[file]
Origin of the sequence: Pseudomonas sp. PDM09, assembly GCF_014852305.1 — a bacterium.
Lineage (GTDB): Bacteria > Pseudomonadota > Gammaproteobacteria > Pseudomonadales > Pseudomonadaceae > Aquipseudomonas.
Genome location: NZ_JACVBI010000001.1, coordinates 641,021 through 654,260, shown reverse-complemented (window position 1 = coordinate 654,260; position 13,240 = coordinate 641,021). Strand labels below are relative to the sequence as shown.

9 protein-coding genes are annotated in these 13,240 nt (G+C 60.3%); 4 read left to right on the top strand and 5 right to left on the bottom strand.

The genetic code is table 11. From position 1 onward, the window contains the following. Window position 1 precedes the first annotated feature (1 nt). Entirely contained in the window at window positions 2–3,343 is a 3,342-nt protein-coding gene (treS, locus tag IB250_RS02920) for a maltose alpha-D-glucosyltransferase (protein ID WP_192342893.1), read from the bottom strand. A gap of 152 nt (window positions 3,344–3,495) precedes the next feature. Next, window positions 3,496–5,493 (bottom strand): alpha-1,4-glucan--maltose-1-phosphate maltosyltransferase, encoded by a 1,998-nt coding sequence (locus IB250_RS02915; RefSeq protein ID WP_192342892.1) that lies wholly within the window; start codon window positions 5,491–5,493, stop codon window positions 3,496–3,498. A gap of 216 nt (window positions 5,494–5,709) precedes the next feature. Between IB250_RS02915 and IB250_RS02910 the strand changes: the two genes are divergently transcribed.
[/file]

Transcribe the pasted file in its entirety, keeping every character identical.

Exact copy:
Origin of the sequence: Pseudomonas sp. PDM09, assembly GCF_014852305.1 — a bacterium.
Lineage (GTDB): Bacteria > Pseudomonadota > Gammaproteobacteria > Pseudomonadales > Pseudomonadaceae > Aquipseudomonas.
Genome location: NZ_JACVBI010000001.1, coordinates 641,021 through 654,260, shown reverse-complemented (window position 1 = coordinate 654,260; position 13,240 = coordinate 641,021). Strand labels below are relative to the sequence as shown.

9 protein-coding genes are annotated in these 13,240 nt (G+C 60.3%); 4 read left to right on the top strand and 5 right to left on the bottom strand.

The genetic code is table 11. From position 1 onward, the window contains the following. Window position 1 precedes the first annotated feature (1 nt). Entirely contained in the window at window positions 2–3,343 is a 3,342-nt protein-coding gene (treS, locus tag IB250_RS02920) for a maltose alpha-D-glucosyltransferase (protein ID WP_192342893.1), read from the bottom strand. A gap of 152 nt (window positions 3,344–3,495) precedes the next feature. Next, window positions 3,496–5,493 (bottom strand): alpha-1,4-glucan--maltose-1-phosphate maltosyltransferase, encoded by a 1,998-nt coding sequence (locus IB250_RS02915; RefSeq protein ID WP_192342892.1) that lies wholly within the window; start codon window positions 5,491–5,493, stop codon window positions 3,496–3,498. A gap of 216 nt (window positions 5,494–5,709) precedes the next feature. Between IB250_RS02915 and IB250_RS02910 the strand changes: the two genes are divergently transcribed.